[quote author=“mckenzievmd”]Of course I agree, and I said specifically, that no question should be deemed unaskable or unanswerable for political or cultural reasons. And I’m not advocating threatening or intimidating anybody, so watch the creation of straw men here. However, scientists can’t pretend science takes place in a social vacuum and that their work has no consequences. If you decide to investigate better ways of deploying biological weapons, you can’t pretend there’s no ethical issue to consider. Obviously an extreme example, but my point is that scientists live in the world and have their own biases and agendas, and research takes place in a social context. The scientific method does a great deal to correct for bias, but there’s nothing wrong with suggesting scientists consider questions of ethics and practical consequences when choosing lines of inquiry to follow. And in a democracy with a multiplicity of points of view, scientists do have to justify their inquiry to anyone they seek funding from, including the general public if they get their resources from the government.
When you are doing applied technology research like trying to find the best weapons of mass destruction, of course that’s going to have very real consequences. Now to a certain extent, scientists can choose their fields of inquiry and which specific questions they want to answer, but they are at the mercy of proto-capitalist competition for grants too. Ideas in chemoistry and physics in the early half of the 20th century led to the atom bomb, but should researchers have thrown down the glove, even if they could foresee the consequences?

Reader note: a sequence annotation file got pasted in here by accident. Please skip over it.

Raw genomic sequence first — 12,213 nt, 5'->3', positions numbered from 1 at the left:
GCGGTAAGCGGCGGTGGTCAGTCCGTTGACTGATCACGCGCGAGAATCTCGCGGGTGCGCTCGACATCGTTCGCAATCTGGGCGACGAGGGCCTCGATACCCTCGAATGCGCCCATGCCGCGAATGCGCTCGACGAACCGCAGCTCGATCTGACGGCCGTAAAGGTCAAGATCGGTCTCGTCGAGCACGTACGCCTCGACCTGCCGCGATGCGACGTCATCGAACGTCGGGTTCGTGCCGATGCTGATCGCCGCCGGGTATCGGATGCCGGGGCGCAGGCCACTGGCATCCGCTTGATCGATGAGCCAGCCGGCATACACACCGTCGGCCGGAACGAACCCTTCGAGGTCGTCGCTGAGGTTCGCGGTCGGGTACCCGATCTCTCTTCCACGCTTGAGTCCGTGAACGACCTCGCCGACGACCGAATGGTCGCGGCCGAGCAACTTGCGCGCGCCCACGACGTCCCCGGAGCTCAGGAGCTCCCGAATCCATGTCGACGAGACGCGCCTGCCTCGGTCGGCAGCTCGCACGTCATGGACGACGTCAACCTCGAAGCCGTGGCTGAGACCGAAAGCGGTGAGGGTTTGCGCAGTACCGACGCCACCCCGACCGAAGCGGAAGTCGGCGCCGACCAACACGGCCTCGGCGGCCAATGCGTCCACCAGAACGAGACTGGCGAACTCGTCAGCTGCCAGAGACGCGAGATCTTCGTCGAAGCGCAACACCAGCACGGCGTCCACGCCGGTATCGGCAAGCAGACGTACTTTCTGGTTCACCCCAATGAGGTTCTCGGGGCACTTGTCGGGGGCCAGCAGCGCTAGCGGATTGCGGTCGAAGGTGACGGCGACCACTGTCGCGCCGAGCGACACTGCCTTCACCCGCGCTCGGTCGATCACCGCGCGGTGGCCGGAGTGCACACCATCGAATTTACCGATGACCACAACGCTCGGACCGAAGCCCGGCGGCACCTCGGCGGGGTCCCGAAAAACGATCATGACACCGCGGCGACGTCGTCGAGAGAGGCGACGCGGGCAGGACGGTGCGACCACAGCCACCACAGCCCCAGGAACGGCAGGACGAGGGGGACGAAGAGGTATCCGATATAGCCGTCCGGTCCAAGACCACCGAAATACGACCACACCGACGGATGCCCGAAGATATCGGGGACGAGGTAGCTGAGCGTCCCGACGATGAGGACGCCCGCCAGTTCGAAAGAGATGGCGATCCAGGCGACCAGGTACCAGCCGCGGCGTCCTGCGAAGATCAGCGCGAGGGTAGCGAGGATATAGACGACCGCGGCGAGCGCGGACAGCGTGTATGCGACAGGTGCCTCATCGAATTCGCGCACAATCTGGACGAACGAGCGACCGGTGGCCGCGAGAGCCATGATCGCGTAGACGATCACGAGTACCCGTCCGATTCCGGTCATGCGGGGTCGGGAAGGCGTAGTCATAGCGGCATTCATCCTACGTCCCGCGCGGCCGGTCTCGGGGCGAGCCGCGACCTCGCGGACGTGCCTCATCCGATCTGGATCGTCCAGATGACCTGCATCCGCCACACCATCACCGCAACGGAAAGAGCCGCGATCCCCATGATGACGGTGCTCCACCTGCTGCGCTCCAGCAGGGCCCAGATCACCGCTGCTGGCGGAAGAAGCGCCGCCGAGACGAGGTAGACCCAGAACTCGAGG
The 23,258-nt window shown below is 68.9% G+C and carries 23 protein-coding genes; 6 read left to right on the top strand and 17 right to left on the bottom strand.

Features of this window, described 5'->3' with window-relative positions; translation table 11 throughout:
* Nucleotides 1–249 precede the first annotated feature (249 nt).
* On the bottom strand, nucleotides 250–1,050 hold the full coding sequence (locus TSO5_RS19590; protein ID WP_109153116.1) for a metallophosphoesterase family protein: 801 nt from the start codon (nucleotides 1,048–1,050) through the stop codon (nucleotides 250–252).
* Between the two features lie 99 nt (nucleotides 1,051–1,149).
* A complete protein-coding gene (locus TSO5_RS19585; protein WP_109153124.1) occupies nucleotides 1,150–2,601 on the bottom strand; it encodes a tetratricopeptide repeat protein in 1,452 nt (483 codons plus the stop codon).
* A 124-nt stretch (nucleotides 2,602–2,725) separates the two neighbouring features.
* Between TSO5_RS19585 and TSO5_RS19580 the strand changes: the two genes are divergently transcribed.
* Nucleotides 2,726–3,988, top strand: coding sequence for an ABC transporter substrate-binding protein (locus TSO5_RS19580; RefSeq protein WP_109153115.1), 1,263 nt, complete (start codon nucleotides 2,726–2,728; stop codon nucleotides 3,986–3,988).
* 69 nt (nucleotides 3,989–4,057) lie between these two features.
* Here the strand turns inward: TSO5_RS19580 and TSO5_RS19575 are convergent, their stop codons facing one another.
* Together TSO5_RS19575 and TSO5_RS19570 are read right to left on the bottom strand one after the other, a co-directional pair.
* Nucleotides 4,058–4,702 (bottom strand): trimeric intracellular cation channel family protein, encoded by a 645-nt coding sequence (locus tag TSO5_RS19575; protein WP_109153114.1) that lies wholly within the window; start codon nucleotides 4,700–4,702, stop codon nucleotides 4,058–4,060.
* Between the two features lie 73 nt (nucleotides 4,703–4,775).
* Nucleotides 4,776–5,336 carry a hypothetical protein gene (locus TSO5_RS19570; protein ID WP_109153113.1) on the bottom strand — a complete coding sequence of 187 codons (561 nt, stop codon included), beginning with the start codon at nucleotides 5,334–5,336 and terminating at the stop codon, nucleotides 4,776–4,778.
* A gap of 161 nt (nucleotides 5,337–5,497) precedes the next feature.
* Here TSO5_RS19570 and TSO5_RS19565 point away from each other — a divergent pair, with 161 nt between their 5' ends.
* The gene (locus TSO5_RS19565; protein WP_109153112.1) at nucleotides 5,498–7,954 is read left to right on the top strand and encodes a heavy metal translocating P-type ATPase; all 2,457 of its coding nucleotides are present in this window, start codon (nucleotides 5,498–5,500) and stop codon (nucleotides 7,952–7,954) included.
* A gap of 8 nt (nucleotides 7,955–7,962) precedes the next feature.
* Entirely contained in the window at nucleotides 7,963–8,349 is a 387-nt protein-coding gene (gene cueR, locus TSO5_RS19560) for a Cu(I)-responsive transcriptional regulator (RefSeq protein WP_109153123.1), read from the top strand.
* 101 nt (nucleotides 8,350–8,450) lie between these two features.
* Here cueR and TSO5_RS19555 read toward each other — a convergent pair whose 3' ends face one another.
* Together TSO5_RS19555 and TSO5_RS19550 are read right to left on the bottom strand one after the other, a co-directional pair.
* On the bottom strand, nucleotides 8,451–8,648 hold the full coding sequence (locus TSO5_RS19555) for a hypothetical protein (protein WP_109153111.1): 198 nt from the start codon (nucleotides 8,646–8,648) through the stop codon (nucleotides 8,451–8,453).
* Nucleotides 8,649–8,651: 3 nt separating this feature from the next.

[quote author=“mckenzievmd”]You defend the idea that groups and individuals likely vary in basic intellectual ability due, to a significant extent, to inherent genetic factors ( a point which, as I said in the Islamophibia thread I am willing to be educated on if my information is out of date). And yet you haven’t addressed the question of why we should care. What is the value of answering the question? And you seem to feel that it makes no difference if such research, which in the past at least has been poorly conducted and ideologically motivated, leads to great social harm. It’s naive to say that knowledge of any kind is an end in itself that needs no justification to pursue. I support academic freedom, but I think I have historical justification for being anxious about the value and consequences of research that supports social prejudices our society has struggled so hard to diminish.
Heritability of IQ depends on a number of things, including socioeconomic status. An impoverished environment has the effect of restricting inherited individual differences in IQ, which has the statistical effect of reducing the relationship between intelligence and genes. On the other hand, in high SES environments, most of the variation in IQ is due to inherited factors.